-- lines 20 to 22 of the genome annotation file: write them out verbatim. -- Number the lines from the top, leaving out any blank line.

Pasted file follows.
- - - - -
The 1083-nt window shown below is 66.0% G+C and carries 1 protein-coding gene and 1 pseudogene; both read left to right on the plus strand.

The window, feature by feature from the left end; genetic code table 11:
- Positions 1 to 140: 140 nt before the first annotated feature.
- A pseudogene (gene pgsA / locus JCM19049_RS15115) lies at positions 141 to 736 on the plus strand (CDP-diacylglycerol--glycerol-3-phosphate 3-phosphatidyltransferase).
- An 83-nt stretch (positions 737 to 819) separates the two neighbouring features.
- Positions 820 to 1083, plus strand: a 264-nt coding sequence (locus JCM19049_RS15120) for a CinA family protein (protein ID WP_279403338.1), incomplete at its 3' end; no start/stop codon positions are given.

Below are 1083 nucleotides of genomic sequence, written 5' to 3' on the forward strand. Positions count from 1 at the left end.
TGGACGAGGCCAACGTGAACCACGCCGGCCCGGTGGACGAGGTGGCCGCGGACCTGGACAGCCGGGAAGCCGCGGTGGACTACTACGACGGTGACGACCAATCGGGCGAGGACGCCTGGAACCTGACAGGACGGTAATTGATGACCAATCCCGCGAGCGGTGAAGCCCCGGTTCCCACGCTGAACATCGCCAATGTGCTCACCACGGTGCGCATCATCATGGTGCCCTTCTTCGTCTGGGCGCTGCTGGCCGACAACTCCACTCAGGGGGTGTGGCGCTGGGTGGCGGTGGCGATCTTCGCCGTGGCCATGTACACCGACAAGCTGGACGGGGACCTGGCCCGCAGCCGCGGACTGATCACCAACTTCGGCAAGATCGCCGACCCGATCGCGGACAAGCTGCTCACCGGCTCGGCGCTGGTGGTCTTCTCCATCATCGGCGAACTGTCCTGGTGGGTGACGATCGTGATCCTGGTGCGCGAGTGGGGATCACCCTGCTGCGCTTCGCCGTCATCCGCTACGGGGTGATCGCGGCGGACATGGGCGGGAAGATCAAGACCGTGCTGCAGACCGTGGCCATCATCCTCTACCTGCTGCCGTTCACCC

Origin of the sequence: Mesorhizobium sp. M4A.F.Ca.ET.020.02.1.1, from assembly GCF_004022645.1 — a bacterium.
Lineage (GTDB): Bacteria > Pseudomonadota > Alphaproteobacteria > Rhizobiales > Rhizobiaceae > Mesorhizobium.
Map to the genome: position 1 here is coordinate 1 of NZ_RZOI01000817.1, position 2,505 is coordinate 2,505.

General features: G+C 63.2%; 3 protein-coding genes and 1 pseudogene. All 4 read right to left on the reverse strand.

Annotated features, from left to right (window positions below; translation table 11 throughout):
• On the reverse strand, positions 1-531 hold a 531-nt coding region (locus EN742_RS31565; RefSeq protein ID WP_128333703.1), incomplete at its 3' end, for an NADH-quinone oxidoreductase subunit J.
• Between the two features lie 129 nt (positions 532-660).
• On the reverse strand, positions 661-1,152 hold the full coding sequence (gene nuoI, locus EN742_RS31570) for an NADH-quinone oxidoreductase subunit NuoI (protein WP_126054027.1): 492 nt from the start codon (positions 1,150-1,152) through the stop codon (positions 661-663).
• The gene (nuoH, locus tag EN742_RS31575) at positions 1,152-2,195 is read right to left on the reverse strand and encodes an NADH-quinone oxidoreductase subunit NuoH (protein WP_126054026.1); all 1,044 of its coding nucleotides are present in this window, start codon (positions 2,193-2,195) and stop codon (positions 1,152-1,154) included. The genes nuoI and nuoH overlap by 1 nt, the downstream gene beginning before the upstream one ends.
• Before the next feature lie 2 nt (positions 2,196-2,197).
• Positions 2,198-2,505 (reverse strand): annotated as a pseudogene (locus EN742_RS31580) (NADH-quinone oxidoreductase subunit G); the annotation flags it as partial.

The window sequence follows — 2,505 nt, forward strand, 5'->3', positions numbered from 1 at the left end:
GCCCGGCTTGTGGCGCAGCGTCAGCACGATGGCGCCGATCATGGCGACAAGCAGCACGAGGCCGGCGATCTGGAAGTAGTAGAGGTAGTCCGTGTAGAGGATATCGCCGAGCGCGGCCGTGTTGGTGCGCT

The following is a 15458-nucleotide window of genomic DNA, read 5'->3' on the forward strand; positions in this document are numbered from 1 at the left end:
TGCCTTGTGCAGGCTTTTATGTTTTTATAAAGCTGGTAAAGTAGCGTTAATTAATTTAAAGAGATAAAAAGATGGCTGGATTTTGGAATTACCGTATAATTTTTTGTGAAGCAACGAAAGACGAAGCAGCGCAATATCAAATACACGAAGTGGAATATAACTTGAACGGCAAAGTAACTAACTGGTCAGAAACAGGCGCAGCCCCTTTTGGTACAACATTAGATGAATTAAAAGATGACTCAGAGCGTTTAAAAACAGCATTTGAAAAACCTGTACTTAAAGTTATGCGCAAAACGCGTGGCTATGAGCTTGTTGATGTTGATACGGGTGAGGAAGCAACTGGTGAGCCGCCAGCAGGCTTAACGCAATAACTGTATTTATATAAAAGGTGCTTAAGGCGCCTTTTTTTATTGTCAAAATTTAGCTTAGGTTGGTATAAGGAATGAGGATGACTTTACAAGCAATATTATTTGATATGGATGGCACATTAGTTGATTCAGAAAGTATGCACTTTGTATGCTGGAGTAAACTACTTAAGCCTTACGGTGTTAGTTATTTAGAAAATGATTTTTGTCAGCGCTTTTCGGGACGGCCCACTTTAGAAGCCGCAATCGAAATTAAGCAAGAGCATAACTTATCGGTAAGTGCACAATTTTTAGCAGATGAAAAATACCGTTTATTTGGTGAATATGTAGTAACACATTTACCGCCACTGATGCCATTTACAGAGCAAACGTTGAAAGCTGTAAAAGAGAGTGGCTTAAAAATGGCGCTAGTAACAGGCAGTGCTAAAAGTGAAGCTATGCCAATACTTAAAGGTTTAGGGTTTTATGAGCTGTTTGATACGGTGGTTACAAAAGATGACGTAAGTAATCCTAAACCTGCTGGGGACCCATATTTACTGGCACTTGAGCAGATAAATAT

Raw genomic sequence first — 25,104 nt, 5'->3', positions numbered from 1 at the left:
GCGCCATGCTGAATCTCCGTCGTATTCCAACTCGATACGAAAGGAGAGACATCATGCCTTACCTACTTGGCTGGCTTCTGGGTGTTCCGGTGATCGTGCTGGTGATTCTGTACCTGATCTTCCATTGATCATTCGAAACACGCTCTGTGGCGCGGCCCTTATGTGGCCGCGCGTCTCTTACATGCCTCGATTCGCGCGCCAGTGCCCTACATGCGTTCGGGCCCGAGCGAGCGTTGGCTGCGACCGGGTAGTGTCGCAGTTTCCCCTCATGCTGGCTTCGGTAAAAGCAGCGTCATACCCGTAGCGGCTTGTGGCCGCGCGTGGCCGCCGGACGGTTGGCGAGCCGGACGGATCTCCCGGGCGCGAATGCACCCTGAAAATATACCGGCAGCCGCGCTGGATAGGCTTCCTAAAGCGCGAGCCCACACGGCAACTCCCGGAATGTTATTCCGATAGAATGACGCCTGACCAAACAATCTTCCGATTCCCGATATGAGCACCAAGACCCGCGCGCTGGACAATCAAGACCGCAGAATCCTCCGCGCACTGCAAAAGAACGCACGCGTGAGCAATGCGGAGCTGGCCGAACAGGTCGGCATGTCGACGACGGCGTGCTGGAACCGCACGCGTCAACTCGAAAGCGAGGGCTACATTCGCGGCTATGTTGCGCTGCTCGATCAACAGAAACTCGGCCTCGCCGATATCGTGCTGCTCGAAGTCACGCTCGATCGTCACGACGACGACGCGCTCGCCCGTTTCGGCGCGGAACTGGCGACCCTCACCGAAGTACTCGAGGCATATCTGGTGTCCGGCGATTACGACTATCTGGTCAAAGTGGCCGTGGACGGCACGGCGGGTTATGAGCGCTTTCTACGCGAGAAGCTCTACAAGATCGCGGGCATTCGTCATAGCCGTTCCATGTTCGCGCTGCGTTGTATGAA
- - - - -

The window sequence follows — 2,505 nt, forward strand, 5'->3', positions numbered from 1 at the left end:
GCCCGGCTTGTGGCGCAGCGTCAGCACGATGGCGCCGATCATGGCGACAAGCAGCACGAGGCCGGCGATCTGGAAGTAGTAGAGGTAGTCCGTGTAGAGGATATCGCCGAGCGCGGCCGTGTTGGTGCGCT

The following is a 15458-nucleotide window of genomic DNA, read 5'->3' on the forward strand; positions in this document are numbered from 1 at the left end: